Agatha Beins (email@example.com) is an associate professor in the Department of Multicultural Women’s and Gender Studies at Texas Woman’s University. She received her PhD in Women’s and Gender Studies from Rutgers University, an MFA in Creative Writing from Eastern Washington University, and an MA in Women’s Studies from the University of Arizona. Her book, Liberation in Print: Feminist Periodicals and Social Movement Identity (University of Georgia Press, 2017) analyzes periodicals’ role in shaping U.S. feminism as a collective identity and set of political practices in the 1970s. Her research interests also include print and material cultures, cultural studies, art and activism, pedagogy, the histories of feminism and women’s studies, and feminist geography. She is also coeditor of the anthology Women’s Studies for the Future: Foundations, Interrogations, Politics with Elizabeth Lapovsky Kennedy (Rutgers University Press, 2005) and coauthor of Effective Writing in Psychology: Papers, Posters, and Presentations with Bernard C. Beins (Blackwell, 2008).
Shamethia Webb is a Ph.D. candidate in the department of Multicultural Women’s and Gender Studies at Texas Woman’s University. She has a Bachelor’s of Social Work from Baylor University and a Master’s degree in Women’s Studies from Texas Woman’s University.
Shamethia has particular interest in literature and social justice, and her master’s thesis examined this intersection by deconstructing the myth of the Strong Black Woman and proffering Jewelle Gomez’s vampire novel, The Gilda Stories, as a guide for healing. Her research focuses on the healing potential of Gloria Anzaldúa, Audre Lorde, and Octavia Butler’s writing and imagination processes. Her interests in science fiction and game studies has pushed her to think more deeply about the potential collaborations between black feminist thought and science fictional imagination, i.e., Afro-feminism(s).
Christopher Johnson (firstname.lastname@example.org) is the chief of staff at Texas Woman's University. He is also currently working on a PhD in Educational Psychology at the University of North Texas with a concentration in research, measurement, and statistics. Through visual representations and graphical design, he is dedicated to mitigating the socially constructed idea that quantitative research and numbers hold a more profound truth because they are easy to compare to one another. He believes that sometimes simplicity is beautiful but in social research simplistic ideas are often a poor representation of reality and often just plainly inaccurate, particularly regarding the inferences drawn. Thus, his research focuses on methods and their stability in the face of unreliable measures, outliers, or missing data.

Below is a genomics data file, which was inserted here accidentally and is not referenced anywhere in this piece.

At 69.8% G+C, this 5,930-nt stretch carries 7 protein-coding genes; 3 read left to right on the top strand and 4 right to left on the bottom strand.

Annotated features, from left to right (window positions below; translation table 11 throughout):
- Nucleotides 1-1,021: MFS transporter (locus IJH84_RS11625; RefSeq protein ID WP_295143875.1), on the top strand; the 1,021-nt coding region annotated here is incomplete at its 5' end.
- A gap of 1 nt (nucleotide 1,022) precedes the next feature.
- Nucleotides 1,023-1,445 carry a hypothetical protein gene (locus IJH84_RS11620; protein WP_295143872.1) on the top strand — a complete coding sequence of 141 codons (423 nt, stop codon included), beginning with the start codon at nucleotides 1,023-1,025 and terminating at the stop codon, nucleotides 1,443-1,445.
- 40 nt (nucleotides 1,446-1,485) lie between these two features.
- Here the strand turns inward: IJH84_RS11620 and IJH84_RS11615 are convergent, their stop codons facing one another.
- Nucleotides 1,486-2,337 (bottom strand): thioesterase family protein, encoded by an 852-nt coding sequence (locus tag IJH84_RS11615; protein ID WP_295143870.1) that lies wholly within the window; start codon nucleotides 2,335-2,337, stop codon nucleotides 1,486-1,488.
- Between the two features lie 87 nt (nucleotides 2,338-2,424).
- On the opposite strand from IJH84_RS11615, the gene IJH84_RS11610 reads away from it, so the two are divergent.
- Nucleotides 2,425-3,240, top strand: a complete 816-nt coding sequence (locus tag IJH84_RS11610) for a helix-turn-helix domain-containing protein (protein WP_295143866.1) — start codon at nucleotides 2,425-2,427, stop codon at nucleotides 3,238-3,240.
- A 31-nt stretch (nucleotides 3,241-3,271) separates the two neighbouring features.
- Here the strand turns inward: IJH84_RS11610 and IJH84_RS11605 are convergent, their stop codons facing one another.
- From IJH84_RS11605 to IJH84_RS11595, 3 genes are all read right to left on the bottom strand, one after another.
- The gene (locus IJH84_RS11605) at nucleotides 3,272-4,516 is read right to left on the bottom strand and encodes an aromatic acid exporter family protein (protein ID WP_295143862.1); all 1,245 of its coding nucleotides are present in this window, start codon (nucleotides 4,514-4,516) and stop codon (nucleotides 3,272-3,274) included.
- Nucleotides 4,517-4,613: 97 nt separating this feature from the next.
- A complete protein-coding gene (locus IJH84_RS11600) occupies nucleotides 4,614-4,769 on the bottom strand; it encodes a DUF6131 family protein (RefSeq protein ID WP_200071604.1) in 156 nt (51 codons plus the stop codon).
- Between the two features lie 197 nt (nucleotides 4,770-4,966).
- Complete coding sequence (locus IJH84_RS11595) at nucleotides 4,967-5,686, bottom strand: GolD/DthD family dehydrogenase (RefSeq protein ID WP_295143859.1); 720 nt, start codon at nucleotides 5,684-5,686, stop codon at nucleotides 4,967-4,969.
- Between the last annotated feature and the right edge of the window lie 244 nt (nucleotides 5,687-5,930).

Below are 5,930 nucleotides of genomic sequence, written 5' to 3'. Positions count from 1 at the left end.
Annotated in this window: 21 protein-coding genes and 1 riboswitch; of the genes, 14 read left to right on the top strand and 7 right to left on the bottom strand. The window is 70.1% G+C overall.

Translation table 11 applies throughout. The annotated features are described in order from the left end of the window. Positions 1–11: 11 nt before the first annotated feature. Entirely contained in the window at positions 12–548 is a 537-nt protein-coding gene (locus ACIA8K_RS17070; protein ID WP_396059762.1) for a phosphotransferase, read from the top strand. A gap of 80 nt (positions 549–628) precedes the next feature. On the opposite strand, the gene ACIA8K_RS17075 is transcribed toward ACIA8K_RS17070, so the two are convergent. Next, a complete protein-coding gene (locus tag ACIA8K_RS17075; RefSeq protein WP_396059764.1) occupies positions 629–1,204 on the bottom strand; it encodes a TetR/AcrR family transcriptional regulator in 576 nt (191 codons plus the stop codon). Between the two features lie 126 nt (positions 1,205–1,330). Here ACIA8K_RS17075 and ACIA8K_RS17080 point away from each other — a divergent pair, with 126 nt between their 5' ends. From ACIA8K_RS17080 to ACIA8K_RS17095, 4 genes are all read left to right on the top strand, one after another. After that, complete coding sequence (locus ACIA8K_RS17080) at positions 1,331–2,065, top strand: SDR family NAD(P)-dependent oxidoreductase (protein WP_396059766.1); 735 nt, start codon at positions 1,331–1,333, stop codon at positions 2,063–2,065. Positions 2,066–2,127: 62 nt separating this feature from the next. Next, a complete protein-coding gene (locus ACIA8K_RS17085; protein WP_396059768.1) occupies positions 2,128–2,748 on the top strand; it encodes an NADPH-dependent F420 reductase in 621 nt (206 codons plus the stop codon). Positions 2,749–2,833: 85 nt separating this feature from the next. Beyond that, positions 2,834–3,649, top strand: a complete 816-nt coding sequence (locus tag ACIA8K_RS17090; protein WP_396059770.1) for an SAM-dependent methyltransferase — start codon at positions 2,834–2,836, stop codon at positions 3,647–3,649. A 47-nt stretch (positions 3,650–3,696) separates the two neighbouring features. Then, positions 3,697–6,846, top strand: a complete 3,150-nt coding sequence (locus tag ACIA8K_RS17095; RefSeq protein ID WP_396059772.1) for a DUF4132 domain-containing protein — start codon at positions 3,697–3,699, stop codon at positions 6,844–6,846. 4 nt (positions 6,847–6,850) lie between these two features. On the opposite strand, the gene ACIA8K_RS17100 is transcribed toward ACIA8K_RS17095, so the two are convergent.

Former Editorial Collective Members
Anne Keefe is the 2013-14 NEH postdoctoral fellow in poetics at the Fox Center for Humanistic Inquiry at Emory University. Previously the manuscript editor and acquisitions coordinator for Signs: Journal of Women in Culture and Society, Anne holds a PhD in literature from Rutgers University and an MFA in poetry from the University of Maryland, College Park. Her current book project, Ekphrastic Sensible: The Politics of Word and Image in Contemporary Lyric Poetry, focuses on the ways in which contemporary poets use ekphrasis (or poetry that takes visual art as its subject matter) to investigate the perceptual politics of representation. Anne is also the author of a book of poems, Lithopedia (2012), which won the Bull City Press first book award.
Jillian Hernandez recently completed the doctoral program in Women’s and Gender Studies at Rutgers University, and will join the faculty in the Ethnic Studies Department and Critical Gender Studies Program at the University of California, San Diego as an assistant professor in fall 2013. Her transdisciplinary scholarship, which synthesizes methods from anthropology, art history, and cultural studies, draws from her experiences as a girls’ educator and curator of contemporary art. Hernandez’s research investigates questions regarding processes of racialization, sexualities, embodiment, girlhood, and the politics of cultural production ranging from underground and mainstream hip hop to visual and performance art. The American Association of University Women awarded her with a 2012-2013 Dissertation Fellowship.
Deanna Utroske (@DeannaUtroske) is a Founding Editor of Films for the Feminist Classroom. Previously Deanna was the Editorial Assistant for Signs: Journal of Women in Culture and Society. She joined the Signs team as an Editorial Intern while earning her BA in English from Rutgers University. Deanna has experience as a Publishing Intern with The Feminist Press and as an Archival Assistant at The LGBT Community Center. Deanna Utroske is an active member of professional organizations, including the American Copy Editors Society, the Council of Editors of Learned Journals, and New York Women In Communications, Inc., where she serves on the Integrated Marketing and Communications Committee.
Karen Alexander (@KarenFAlexander) is Dean of Junior and Senior Year Programs at Douglass Residential College, Rutgers University. She worked as Senior Editor of Signs: Journal of Women in Culture and Society from 2005 to 2012. A cofounder of Films for the Feminist Classroom, she continues to serve on the FFC advisory board. She has conducted numerous workshops on academic publishing. Her current research interests include the technology-driven changes taking place in academia and education, the use of media in feminist research and teaching, documentary film, feminist activist art, and women’s experimental writing.